To achieve this, it’s necessary to collect $50 per ton of emitted carbon from the emitters and use that money to finance the transition. This would create jobs and cost nothing to the non-emitting average voter. Unfortunately, this is a conflict of interest for the fossil fuel industry. Besides promoting the view that carbon emission doesn’t cause climate change, the fossil fuel industry came up with the idea of capturing the CO2 and pumping it underground—and it worked.

The Inflation Reduction Act includes a proposal that’s only profitable to fossil fuel corporations because it provides a $180 tax credit for every ton of carbon sequestered. This will further increase their profits as they must burn even more fossil fuels to generate the energy needed to push the carbon into underground caverns, plus they’ll squeeze the remaining 10% oil out of the abandoned wells. So, what do we get for those $180 tax credits? We get a fossil process that needs even more energy to run, can leak greenhouse gases, run out of cavern space, and leave us without any energy at the end. This is not a smart thing to do.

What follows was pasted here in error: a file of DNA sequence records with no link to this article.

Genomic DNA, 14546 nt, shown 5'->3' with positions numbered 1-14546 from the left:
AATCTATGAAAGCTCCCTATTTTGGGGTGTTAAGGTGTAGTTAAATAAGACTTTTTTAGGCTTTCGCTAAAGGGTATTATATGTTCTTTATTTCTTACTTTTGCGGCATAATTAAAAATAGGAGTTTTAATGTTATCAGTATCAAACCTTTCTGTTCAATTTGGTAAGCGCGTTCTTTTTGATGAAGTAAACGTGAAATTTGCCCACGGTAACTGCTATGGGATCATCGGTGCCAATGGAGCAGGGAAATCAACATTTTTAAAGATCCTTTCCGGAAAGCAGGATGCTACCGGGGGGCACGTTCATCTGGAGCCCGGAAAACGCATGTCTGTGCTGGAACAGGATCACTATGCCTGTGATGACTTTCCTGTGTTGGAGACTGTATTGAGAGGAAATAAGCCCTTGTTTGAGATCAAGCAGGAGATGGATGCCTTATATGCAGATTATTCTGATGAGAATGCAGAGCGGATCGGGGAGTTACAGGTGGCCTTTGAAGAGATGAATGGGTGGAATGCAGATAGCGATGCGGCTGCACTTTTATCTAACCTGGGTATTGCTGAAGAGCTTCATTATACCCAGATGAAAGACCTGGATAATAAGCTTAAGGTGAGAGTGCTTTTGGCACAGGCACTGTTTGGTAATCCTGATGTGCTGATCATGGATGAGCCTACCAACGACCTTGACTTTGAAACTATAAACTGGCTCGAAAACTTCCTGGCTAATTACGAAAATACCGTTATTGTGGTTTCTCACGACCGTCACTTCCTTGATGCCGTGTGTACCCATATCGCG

Our stone age ancestors were smart enough to switch to bronze, not because they were out of rocks, but because bronze was better. We should leave fossils where they are and switch to hydrogen because it’s better.

Cryogenic liquid storage

Liquid hydrogen is the signature fuel of the space program and the best fuel for launching satellites. NASA’s Artemis Moon landing program will have a 61-m (200-ft) tall and 8.4-m diameter disposable tank with a storage capacity of 537,000 gallons of liquid hydrogen kept at −253°C (−423°F). Thanks to NASA's extensive experience, the storage and transportation of hydrogen is safer than fossil fuels.